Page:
Advocates of trendy "minimalist"
running shoes promise a more natural experience, but runners in a new study
reported higher rates of injury and pain with the less structured shoes.
Three months after switching from
traditional running shoes to the minimalist variety, study participants had two
to three times as many injuries compared to runners who stuck with traditional
Minimalist footwear is designed to provide
as little interference to the runner as possible, study author Dr Michael Ryan
of Griffith University in Australia said. "Some models are really just
conventional running shoes without additional stability elements, while others
are so minimalist that they are essentially a 4 millimetre thick rubber glove
for your feet," he said.
Biomechanical studies in laboratories
indicate that running barefoot, or close to it, shortens a person's stride,
causing joints to flex less and theoretically leading to fewer injuries.
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For the new study, 99 adult runners in
Vancouver, Canada, started a three-month training program in preparation for
running a 10-kilometer race. They had never tried barefoot running or
minimalist running before.
A third of the participants were given
so-called partial-minimalist running shoes, or a full-minimalist shoe with
The final third got a traditional
structured running shoe, for comparison. Of the 23 injuries that happened
during the training period, four were among the runners wearing traditional
shoes, 12 among those wearing partial-minimalist shoes and seven in the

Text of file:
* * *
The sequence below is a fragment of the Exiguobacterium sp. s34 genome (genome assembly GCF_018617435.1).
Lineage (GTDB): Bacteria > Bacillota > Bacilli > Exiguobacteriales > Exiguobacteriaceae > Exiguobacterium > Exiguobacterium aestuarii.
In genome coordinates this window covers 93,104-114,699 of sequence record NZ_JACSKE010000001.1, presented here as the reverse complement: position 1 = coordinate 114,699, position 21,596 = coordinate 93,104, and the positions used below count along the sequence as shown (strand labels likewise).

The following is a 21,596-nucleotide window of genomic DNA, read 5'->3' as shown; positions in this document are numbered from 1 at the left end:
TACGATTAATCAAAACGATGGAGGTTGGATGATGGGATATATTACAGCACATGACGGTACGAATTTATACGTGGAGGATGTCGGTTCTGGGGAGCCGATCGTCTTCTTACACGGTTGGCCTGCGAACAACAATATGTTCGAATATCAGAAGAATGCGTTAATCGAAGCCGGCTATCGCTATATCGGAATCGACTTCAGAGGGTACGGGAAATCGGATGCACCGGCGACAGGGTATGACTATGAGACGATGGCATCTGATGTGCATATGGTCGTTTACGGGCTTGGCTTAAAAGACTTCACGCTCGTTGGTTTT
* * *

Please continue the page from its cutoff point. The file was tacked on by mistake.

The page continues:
full-minimalist shoe group.
Proper running form
Runners using the full-minimalist shoes
also reported higher rates of shin and calf pain than the other
participants."This study supports what I and others have been arguing for
years," Daniel Lieberman, author of widely cited studies comparing
barefoot running to running with shoes, told Reuters Health in an e-mail.
"If you switch to minimal shoes or go
barefoot you need to (a) do so gradually so your body can adapt, and (b) you
need to learn proper running form," said Lieberman, who is chair of Human
Evolutionary Biology at Harvard University in Cambridge, Massachusetts, and not
involved in the new study.
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But, Lieberman told Reuters Health he
would not go as far as calling minimalist shoes "worse" than
conventional shoes, at least not based on this study.
The runners did not transition gradually,
the study did not examine their running form, and it only included the initial
transition period to the new shoes, which many runners would adapt to over
time, he said. "What matters most for injury is how you run, not what is on
your feet, and this study only looked at the latter," Lieberman said.
In their report, published in the British
Journal of Sports Medicine, Ryan and his colleagues speculate that the runners
who switched to full-minimalist shoes may have been forced to change their
running form, and that might account for the highest injury rate being seen in
the group wearing partial-minimalist shoes."The injures these people had
were calf muscle strains and Achilles tendonitis, both temporary injuries one
expects to encounter while transitioning and which the body can and does adapt
to," Lieberman said.
Ryan said runners should not be discouraged
from trying minimalist shoes based on his group's results."Runners need to
be aware of the risks when running in minimalist shoes, but I still think this
footwear category has a big role to play in improving the quality of running
form and potentially reducing injury risk in the long term with proper guidance
from an experienced running coach or medical professional," he said.
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